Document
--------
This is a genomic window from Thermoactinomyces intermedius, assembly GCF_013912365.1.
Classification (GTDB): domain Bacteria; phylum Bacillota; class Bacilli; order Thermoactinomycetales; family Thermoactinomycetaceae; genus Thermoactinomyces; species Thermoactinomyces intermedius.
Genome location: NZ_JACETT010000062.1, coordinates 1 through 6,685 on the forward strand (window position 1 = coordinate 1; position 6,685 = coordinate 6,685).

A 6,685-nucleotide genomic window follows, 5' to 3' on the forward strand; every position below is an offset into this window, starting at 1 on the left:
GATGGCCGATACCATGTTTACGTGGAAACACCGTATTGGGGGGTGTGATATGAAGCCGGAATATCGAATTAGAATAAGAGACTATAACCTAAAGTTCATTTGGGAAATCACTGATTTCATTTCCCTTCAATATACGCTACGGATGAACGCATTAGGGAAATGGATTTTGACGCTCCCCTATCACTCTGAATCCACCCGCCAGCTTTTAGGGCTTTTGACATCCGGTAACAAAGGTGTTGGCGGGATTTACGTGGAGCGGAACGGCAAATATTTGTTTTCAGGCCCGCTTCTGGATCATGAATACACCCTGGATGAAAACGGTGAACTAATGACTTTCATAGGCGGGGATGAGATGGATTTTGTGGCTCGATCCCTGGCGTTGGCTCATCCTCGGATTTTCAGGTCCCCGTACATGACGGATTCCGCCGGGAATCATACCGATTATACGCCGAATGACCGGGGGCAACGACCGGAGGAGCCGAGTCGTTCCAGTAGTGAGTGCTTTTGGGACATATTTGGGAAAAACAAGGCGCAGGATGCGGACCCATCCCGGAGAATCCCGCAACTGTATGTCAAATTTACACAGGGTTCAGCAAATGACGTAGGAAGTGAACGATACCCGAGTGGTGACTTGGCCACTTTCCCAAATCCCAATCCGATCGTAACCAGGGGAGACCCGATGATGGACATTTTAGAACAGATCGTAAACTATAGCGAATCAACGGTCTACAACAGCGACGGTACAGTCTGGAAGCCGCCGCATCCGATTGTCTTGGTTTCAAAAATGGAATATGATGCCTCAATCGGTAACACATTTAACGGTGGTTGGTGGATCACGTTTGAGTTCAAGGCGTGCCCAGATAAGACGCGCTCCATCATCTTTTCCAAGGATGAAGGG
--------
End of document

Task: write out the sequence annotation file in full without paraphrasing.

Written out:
This is a genomic window from Thermoactinomyces intermedius, assembly GCF_013912365.1.
Classification (GTDB): domain Bacteria; phylum Bacillota; class Bacilli; order Thermoactinomycetales; family Thermoactinomycetaceae; genus Thermoactinomyces; species Thermoactinomyces intermedius.
Genome location: NZ_JACETT010000062.1, coordinates 1 through 6,685 on the forward strand (window position 1 = coordinate 1; position 6,685 = coordinate 6,685).

A 6,685-nucleotide genomic window follows, 5' to 3' on the forward strand; every position below is an offset into this window, starting at 1 on the left:
GATGGCCGATACCATGTTTACGTGGAAACACCGTATTGGGGGGTGTGATATGAAGCCGGAATATCGAATTAGAATAAGAGACTATAACCTAAAGTTCATTTGGGAAATCACTGATTTCATTTCCCTTCAATATACGCTACGGATGAACGCATTAGGGAAATGGATTTTGACGCTCCCCTATCACTCTGAATCCACCCGCCAGCTTTTAGGGCTTTTGACATCCGGTAACAAAGGTGTTGGCGGGATTTACGTGGAGCGGAACGGCAAATATTTGTTTTCAGGCCCGCTTCTGGATCATGAATACACCCTGGATGAAAACGGTGAACTAATGACTTTCATAGGCGGGGATGAGATGGATTTTGTGGCTCGATCCCTGGCGTTGGCTCATCCTCGGATTTTCAGGTCCCCGTACATGACGGATTCCGCCGGGAATCATACCGATTATACGCCGAATGACCGGGGGCAACGACCGGAGGAGCCGAGTCGTTCCAGTAGTGAGTGCTTTTGGGACATATTTGGGAAAAACAAGGCGCAGGATGCGGACCCATCCCGGAGAATCCCGCAACTGTATGTCAAATTTACACAGGGTTCAGCAAATGACGTAGGAAGTGAACGATACCCGAGTGGTGACTTGGCCACTTTCCCAAATCCCAATCCGATCGTAACCAGGGGAGACCCGATGATGGACATTTTAGAACAGATCGTAAACTATAGCGAATCAACGGTCTACAACAGCGACGGTACAGTCTGGAAGCCGCCGCATCCGATTGTCTTGGTTTCAAAAATGGAATATGATGCCTCAATCGGTAACACATTTAACGGTGGTTGGTGGATCACGTTTGAGTTCAAGGCGTGCCCAGATAAGACGCGCTCCATCATCTTTTCCAAGGATGAAGGG